Eventually I made new friends. But I still feel scarred by that time, and fearful that such desolation may recur, particularly in old age. These days, my loneliest moments come immediately after I’ve given a talk, when I’m surrounded by people congratulating me or asking questions. I often experience a falling sensation: their voices seem to recede above my head. I think it arises from the nature of the contact: because I can’t speak to anyone for more than a few seconds, it feels like social media brought to life.

The word “sullen” evolved from the Old French solain, which means “lonely”. Loneliness is associated with an enhanced perception of social threat, so one of its paradoxical consequences is a tendency to shut yourself off from strangers. When I was lonely, I felt like lashing out at the society from which I perceived myself excluded, as if the problem lay with other people. To read any comment thread is, I feel, to witness this tendency: you find people who are plainly making efforts to connect, but who do so by insulting and abusing, alienating the rest of the thread with their evident misanthropy. Perhaps some people really are rugged individualists. But others – especially online – appear to use that persona as a rationale for involuntary isolation.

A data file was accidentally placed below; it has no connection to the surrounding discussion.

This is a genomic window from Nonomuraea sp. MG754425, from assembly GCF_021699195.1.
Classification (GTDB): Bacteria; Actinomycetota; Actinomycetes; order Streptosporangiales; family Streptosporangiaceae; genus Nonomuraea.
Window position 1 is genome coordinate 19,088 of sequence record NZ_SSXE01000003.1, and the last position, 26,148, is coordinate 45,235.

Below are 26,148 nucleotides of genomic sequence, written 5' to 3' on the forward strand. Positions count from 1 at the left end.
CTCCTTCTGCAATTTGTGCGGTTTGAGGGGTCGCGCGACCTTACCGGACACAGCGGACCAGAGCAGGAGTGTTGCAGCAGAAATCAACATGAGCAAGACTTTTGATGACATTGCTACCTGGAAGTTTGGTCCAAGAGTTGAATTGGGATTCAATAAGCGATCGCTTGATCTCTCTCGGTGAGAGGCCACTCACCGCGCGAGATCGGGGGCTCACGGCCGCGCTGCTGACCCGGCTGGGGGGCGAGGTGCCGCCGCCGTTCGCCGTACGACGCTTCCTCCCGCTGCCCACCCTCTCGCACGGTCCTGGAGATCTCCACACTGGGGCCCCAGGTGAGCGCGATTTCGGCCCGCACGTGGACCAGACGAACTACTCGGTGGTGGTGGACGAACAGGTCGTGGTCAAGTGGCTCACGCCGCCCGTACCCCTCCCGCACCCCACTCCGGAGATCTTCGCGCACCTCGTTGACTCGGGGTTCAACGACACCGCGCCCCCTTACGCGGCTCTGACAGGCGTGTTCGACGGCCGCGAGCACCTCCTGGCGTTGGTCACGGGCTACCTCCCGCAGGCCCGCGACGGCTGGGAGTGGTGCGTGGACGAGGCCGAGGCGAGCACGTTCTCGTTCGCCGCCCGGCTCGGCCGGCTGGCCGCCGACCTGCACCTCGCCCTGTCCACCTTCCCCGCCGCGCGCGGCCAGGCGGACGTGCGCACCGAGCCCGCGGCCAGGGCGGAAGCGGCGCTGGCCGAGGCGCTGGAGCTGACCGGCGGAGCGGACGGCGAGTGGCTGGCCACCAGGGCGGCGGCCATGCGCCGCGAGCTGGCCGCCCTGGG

Whatever the reasons might be, it is as if a spell had been cast on us, transforming this ultrasocial species into a population of loners. Like a parasite enhancing the conditions for its own survival, loneliness impedes its own cure by breeding shame and shyness. The work of groups such as Age UK, Mind, Positive Ageing and the Campaign to End Loneliness is life-saving.

When I first wrote about this subject, and the article went viral, several publishers urged me to write a book on the theme. Three years sitting at my desk, studying isolation: what’s the second prize? But I found another way of working on the issue, a way that engages me with others, rather than removing me. With the brilliant musician Ewan McLennan, I have written a concept album (I wrote the first draft of the lyrics; he refined them and wrote the music). Our aim is to use it to help break the spell, with performances of both music and the spoken word designed to bring people together –which, we hope, will end with a party at the nearest pub.

By itself, our work can make only a tiny contribution to addressing the epidemic. But I hope that, both by helping people to acknowledge it and by using the power of music to create common sentiment, we can at least begin to identify the barriers that separate us from others, and to remember that we are not the selfish, ruthless beings we are told we are.

“Breaking the Spell of Loneliness” by Ewan McLennan and George Monbiot is out now. For a full list of forthcoming gigs visit:

This article first appeared in the 20 October 2016 issue of the New Statesman, Brothers in blood